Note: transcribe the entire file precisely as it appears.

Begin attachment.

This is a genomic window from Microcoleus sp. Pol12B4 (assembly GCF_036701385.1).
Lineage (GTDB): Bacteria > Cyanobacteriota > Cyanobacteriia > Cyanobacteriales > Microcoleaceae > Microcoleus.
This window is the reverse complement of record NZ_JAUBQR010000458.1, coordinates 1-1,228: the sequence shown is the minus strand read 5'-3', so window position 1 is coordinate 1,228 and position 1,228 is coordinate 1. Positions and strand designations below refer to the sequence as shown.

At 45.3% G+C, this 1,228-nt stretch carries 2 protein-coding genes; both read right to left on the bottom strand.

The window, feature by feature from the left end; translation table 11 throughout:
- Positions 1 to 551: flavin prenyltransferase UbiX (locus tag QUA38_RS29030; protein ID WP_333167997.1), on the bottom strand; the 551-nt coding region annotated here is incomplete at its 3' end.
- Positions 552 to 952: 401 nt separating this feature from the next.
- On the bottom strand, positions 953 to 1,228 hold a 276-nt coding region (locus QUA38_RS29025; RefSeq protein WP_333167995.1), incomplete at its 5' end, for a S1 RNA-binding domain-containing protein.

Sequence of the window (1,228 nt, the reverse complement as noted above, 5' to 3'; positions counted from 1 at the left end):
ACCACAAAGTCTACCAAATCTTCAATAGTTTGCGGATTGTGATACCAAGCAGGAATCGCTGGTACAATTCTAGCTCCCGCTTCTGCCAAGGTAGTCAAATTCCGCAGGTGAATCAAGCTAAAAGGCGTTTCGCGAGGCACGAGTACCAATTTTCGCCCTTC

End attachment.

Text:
This is a genomic window from Microcoleus sp. Pol12B4 (assembly GCF_036701385.1).
Lineage (GTDB): Bacteria > Cyanobacteriota > Cyanobacteriia > Cyanobacteriales > Microcoleaceae > Microcoleus.
This window is the reverse complement of record NZ_JAUBQR010000458.1, coordinates 1-1,228: the sequence shown is the minus strand read 5'-3', so window position 1 is coordinate 1,228 and position 1,228 is coordinate 1. Positions and strand designations below refer to the sequence as shown.

At 45.3% G+C, this 1,228-nt stretch carries 2 protein-coding genes; both read right to left on the bottom strand.

The window, feature by feature from the left end; translation table 11 throughout:
- Positions 1 to 551: flavin prenyltransferase UbiX (locus tag QUA38_RS29030; protein ID WP_333167997.1), on the bottom strand; the 551-nt coding region annotated here is incomplete at its 3' end.
- Positions 552 to 952: 401 nt separating this feature from the next.
- On the bottom strand, positions 953 to 1,228 hold a 276-nt coding region (locus QUA38_RS29025; RefSeq protein WP_333167995.1), incomplete at its 5' end, for a S1 RNA-binding domain-containing protein.

Sequence of the window (1,228 nt, the reverse complement as noted above, 5' to 3'; positions counted from 1 at the left end):
ACCACAAAGTCTACCAAATCTTCAATAGTTTGCGGATTGTGATACCAAGCAGGAATCGCTGGTACAATTCTAGCTCCCGCTTCTGCCAAGGTAGTCAAATTCCGCAGGTGAATCAAGCTAAAAGGCGTTTCGCGAGGCACGAGTACCAATTTTCGCCCTTC